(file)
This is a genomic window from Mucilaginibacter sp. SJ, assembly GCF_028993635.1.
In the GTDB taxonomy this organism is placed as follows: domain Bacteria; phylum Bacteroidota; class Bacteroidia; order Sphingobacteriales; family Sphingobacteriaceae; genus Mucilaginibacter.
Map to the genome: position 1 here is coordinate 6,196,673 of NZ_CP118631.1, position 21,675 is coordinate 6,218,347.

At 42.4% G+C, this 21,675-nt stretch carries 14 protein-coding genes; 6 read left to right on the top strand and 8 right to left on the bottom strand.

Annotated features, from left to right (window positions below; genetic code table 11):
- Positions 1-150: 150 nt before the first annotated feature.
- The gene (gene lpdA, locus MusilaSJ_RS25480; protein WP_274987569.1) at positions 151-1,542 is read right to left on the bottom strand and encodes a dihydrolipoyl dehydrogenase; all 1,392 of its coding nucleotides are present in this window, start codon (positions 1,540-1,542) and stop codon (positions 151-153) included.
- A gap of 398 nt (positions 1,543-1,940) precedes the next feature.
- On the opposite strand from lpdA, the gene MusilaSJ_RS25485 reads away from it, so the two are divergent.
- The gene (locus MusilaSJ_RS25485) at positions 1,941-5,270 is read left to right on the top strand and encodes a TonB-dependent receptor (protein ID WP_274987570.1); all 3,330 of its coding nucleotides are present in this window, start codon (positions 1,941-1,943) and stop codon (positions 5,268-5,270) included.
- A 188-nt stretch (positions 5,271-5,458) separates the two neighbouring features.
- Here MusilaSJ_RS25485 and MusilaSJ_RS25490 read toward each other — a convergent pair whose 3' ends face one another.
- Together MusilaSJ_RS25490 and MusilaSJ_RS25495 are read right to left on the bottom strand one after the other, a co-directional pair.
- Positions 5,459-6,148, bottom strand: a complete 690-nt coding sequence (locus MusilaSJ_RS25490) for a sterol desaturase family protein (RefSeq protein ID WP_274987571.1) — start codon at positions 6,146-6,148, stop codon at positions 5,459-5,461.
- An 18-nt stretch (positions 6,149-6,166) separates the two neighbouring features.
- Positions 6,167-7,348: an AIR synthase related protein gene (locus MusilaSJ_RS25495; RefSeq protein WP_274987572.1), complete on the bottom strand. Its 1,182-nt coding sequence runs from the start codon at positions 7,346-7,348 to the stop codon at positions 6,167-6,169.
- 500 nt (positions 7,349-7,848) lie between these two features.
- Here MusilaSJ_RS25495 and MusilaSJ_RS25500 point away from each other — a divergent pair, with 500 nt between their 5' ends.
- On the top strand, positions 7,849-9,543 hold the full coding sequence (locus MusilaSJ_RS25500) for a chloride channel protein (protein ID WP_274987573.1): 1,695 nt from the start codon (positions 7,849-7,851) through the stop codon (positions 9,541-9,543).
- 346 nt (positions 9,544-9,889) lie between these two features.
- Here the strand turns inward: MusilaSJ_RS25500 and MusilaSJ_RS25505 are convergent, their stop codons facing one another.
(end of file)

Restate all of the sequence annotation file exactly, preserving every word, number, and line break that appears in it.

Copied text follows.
This is a genomic window from Mucilaginibacter sp. SJ, assembly GCF_028993635.1.
In the GTDB taxonomy this organism is placed as follows: domain Bacteria; phylum Bacteroidota; class Bacteroidia; order Sphingobacteriales; family Sphingobacteriaceae; genus Mucilaginibacter.
Map to the genome: position 1 here is coordinate 6,196,673 of NZ_CP118631.1, position 21,675 is coordinate 6,218,347.

At 42.4% G+C, this 21,675-nt stretch carries 14 protein-coding genes; 6 read left to right on the top strand and 8 right to left on the bottom strand.

Annotated features, from left to right (window positions below; genetic code table 11):
- Positions 1-150: 150 nt before the first annotated feature.
- The gene (gene lpdA, locus MusilaSJ_RS25480; protein WP_274987569.1) at positions 151-1,542 is read right to left on the bottom strand and encodes a dihydrolipoyl dehydrogenase; all 1,392 of its coding nucleotides are present in this window, start codon (positions 1,540-1,542) and stop codon (positions 151-153) included.
- A gap of 398 nt (positions 1,543-1,940) precedes the next feature.
- On the opposite strand from lpdA, the gene MusilaSJ_RS25485 reads away from it, so the two are divergent.
- The gene (locus MusilaSJ_RS25485) at positions 1,941-5,270 is read left to right on the top strand and encodes a TonB-dependent receptor (protein ID WP_274987570.1); all 3,330 of its coding nucleotides are present in this window, start codon (positions 1,941-1,943) and stop codon (positions 5,268-5,270) included.
- A 188-nt stretch (positions 5,271-5,458) separates the two neighbouring features.
- Here MusilaSJ_RS25485 and MusilaSJ_RS25490 read toward each other — a convergent pair whose 3' ends face one another.
- Together MusilaSJ_RS25490 and MusilaSJ_RS25495 are read right to left on the bottom strand one after the other, a co-directional pair.
- Positions 5,459-6,148, bottom strand: a complete 690-nt coding sequence (locus MusilaSJ_RS25490) for a sterol desaturase family protein (RefSeq protein ID WP_274987571.1) — start codon at positions 6,146-6,148, stop codon at positions 5,459-5,461.
- An 18-nt stretch (positions 6,149-6,166) separates the two neighbouring features.
- Positions 6,167-7,348: an AIR synthase related protein gene (locus MusilaSJ_RS25495; RefSeq protein WP_274987572.1), complete on the bottom strand. Its 1,182-nt coding sequence runs from the start codon at positions 7,346-7,348 to the stop codon at positions 6,167-6,169.
- 500 nt (positions 7,349-7,848) lie between these two features.
- Here MusilaSJ_RS25495 and MusilaSJ_RS25500 point away from each other — a divergent pair, with 500 nt between their 5' ends.
- On the top strand, positions 7,849-9,543 hold the full coding sequence (locus MusilaSJ_RS25500) for a chloride channel protein (protein ID WP_274987573.1): 1,695 nt from the start codon (positions 7,849-7,851) through the stop codon (positions 9,541-9,543).
- 346 nt (positions 9,544-9,889) lie between these two features.
- Here the strand turns inward: MusilaSJ_RS25500 and MusilaSJ_RS25505 are convergent, their stop codons facing one another.